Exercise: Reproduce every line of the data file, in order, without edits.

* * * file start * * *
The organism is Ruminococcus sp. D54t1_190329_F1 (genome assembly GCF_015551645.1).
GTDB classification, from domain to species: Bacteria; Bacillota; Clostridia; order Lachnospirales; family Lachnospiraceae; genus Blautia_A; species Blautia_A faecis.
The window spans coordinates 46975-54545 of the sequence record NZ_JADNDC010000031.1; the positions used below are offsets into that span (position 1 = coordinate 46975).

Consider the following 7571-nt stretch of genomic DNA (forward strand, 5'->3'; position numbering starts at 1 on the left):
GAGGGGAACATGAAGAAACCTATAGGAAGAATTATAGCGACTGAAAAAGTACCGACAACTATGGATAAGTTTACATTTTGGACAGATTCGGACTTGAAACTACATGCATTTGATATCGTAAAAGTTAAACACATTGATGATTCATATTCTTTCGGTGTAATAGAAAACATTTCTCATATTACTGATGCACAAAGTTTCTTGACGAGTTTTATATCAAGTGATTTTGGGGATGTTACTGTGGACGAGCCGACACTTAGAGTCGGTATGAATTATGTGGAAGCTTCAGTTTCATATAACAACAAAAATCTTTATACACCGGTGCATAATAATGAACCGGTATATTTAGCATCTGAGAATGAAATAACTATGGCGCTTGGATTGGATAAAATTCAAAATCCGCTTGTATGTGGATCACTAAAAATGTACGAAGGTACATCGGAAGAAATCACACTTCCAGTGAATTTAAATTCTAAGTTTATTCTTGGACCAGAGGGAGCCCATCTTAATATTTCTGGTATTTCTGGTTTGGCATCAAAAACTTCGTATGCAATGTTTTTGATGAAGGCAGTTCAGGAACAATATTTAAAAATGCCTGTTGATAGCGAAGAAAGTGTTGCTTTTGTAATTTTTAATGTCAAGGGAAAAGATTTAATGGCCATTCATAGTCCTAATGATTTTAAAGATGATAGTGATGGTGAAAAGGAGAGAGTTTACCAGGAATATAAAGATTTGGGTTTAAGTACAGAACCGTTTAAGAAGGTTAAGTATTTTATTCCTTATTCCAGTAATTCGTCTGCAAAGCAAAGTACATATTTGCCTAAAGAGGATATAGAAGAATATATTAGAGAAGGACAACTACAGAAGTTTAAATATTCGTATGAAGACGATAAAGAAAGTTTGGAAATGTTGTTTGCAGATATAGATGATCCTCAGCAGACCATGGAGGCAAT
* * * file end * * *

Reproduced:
The organism is Ruminococcus sp. D54t1_190329_F1 (genome assembly GCF_015551645.1).
GTDB classification, from domain to species: Bacteria; Bacillota; Clostridia; order Lachnospirales; family Lachnospiraceae; genus Blautia_A; species Blautia_A faecis.
The window spans coordinates 46975-54545 of the sequence record NZ_JADNDC010000031.1; the positions used below are offsets into that span (position 1 = coordinate 46975).

Consider the following 7571-nt stretch of genomic DNA (forward strand, 5'->3'; position numbering starts at 1 on the left):
GAGGGGAACATGAAGAAACCTATAGGAAGAATTATAGCGACTGAAAAAGTACCGACAACTATGGATAAGTTTACATTTTGGACAGATTCGGACTTGAAACTACATGCATTTGATATCGTAAAAGTTAAACACATTGATGATTCATATTCTTTCGGTGTAATAGAAAACATTTCTCATATTACTGATGCACAAAGTTTCTTGACGAGTTTTATATCAAGTGATTTTGGGGATGTTACTGTGGACGAGCCGACACTTAGAGTCGGTATGAATTATGTGGAAGCTTCAGTTTCATATAACAACAAAAATCTTTATACACCGGTGCATAATAATGAACCGGTATATTTAGCATCTGAGAATGAAATAACTATGGCGCTTGGATTGGATAAAATTCAAAATCCGCTTGTATGTGGATCACTAAAAATGTACGAAGGTACATCGGAAGAAATCACACTTCCAGTGAATTTAAATTCTAAGTTTATTCTTGGACCAGAGGGAGCCCATCTTAATATTTCTGGTATTTCTGGTTTGGCATCAAAAACTTCGTATGCAATGTTTTTGATGAAGGCAGTTCAGGAACAATATTTAAAAATGCCTGTTGATAGCGAAGAAAGTGTTGCTTTTGTAATTTTTAATGTCAAGGGAAAAGATTTAATGGCCATTCATAGTCCTAATGATTTTAAAGATGATAGTGATGGTGAAAAGGAGAGAGTTTACCAGGAATATAAAGATTTGGGTTTAAGTACAGAACCGTTTAAGAAGGTTAAGTATTTTATTCCTTATTCCAGTAATTCGTCTGCAAAGCAAAGTACATATTTGCCTAAAGAGGATATAGAAGAATATATTAGAGAAGGACAACTACAGAAGTTTAAATATTCGTATGAAGACGATAAAGAAAGTTTGGAAATGTTGTTTGCAGATATAGATGATCCTCAGCAGACCATGGAGGCAAT